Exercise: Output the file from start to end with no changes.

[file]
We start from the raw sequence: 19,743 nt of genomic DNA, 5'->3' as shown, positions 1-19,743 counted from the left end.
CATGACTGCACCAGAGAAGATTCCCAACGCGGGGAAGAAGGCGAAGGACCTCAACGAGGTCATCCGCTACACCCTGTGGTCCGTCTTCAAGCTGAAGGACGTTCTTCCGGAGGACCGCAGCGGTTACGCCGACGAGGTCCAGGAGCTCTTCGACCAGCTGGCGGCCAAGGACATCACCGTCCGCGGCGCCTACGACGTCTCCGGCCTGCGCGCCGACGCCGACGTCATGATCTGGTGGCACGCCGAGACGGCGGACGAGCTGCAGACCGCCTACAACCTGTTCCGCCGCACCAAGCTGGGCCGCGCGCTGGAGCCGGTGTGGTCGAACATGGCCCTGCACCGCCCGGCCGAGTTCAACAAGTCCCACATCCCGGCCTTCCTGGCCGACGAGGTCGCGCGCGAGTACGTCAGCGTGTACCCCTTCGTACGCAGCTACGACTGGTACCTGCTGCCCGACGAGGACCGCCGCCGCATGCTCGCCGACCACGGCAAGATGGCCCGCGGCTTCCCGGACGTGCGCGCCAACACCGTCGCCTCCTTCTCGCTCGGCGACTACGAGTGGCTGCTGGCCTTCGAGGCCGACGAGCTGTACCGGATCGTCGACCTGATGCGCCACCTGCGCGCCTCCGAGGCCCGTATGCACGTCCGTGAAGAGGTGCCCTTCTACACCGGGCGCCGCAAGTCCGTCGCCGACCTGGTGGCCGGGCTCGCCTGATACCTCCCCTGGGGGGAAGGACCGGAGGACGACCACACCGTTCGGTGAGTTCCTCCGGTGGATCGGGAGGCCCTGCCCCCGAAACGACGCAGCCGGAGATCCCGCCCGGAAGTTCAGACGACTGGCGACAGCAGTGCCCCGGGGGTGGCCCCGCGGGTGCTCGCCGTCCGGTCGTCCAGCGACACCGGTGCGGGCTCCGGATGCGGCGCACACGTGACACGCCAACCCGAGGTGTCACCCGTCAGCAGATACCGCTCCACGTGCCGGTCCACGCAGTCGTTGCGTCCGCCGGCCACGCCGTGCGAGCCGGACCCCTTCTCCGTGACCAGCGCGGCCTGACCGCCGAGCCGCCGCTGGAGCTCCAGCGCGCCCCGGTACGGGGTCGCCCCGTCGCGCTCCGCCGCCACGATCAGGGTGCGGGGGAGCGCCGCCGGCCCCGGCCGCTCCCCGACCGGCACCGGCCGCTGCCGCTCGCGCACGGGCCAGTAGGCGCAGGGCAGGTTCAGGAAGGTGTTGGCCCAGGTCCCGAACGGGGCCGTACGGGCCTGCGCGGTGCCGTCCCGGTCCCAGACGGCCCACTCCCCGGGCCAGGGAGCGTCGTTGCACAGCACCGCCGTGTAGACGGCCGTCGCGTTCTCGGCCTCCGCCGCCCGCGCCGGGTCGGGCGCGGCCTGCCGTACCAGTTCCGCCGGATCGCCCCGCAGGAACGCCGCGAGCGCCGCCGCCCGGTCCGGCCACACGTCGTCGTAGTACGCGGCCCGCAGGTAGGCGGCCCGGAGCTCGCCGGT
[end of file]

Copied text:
We start from the raw sequence: 19,743 nt of genomic DNA, 5'->3' as shown, positions 1-19,743 counted from the left end.
CATGACTGCACCAGAGAAGATTCCCAACGCGGGGAAGAAGGCGAAGGACCTCAACGAGGTCATCCGCTACACCCTGTGGTCCGTCTTCAAGCTGAAGGACGTTCTTCCGGAGGACCGCAGCGGTTACGCCGACGAGGTCCAGGAGCTCTTCGACCAGCTGGCGGCCAAGGACATCACCGTCCGCGGCGCCTACGACGTCTCCGGCCTGCGCGCCGACGCCGACGTCATGATCTGGTGGCACGCCGAGACGGCGGACGAGCTGCAGACCGCCTACAACCTGTTCCGCCGCACCAAGCTGGGCCGCGCGCTGGAGCCGGTGTGGTCGAACATGGCCCTGCACCGCCCGGCCGAGTTCAACAAGTCCCACATCCCGGCCTTCCTGGCCGACGAGGTCGCGCGCGAGTACGTCAGCGTGTACCCCTTCGTACGCAGCTACGACTGGTACCTGCTGCCCGACGAGGACCGCCGCCGCATGCTCGCCGACCACGGCAAGATGGCCCGCGGCTTCCCGGACGTGCGCGCCAACACCGTCGCCTCCTTCTCGCTCGGCGACTACGAGTGGCTGCTGGCCTTCGAGGCCGACGAGCTGTACCGGATCGTCGACCTGATGCGCCACCTGCGCGCCTCCGAGGCCCGTATGCACGTCCGTGAAGAGGTGCCCTTCTACACCGGGCGCCGCAAGTCCGTCGCCGACCTGGTGGCCGGGCTCGCCTGATACCTCCCCTGGGGGGAAGGACCGGAGGACGACCACACCGTTCGGTGAGTTCCTCCGGTGGATCGGGAGGCCCTGCCCCCGAAACGACGCAGCCGGAGATCCCGCCCGGAAGTTCAGACGACTGGCGACAGCAGTGCCCCGGGGGTGGCCCCGCGGGTGCTCGCCGTCCGGTCGTCCAGCGACACCGGTGCGGGCTCCGGATGCGGCGCACACGTGACACGCCAACCCGAGGTGTCACCCGTCAGCAGATACCGCTCCACGTGCCGGTCCACGCAGTCGTTGCGTCCGCCGGCCACGCCGTGCGAGCCGGACCCCTTCTCCGTGACCAGCGCGGCCTGACCGCCGAGCCGCCGCTGGAGCTCCAGCGCGCCCCGGTACGGGGTCGCCCCGTCGCGCTCCGCCGCCACGATCAGGGTGCGGGGGAGCGCCGCCGGCCCCGGCCGCTCCCCGACCGGCACCGGCCGCTGCCGCTCGCGCACGGGCCAGTAGGCGCAGGGCAGGTTCAGGAAGGTGTTGGCCCAGGTCCCGAACGGGGCCGTACGGGCCTGCGCGGTGCCGTCCCGGTCCCAGACGGCCCACTCCCCGGGCCAGGGAGCGTCGTTGCACAGCACCGCCGTGTAGACGGCCGTCGCGTTCTCGGCCTCCGCCGCCCGCGCCGGGTCGGGCGCGGCCTGCCGTACCAGTTCCGCCGGATCGCCCCGCAGGAACGCCGCGAGCGCCGCCGCCCGGTCCGGCCACACGTCGTCGTAGTACGCGGCCCGCAGGTAGGCGGCCCGGAGCTCGCCGGT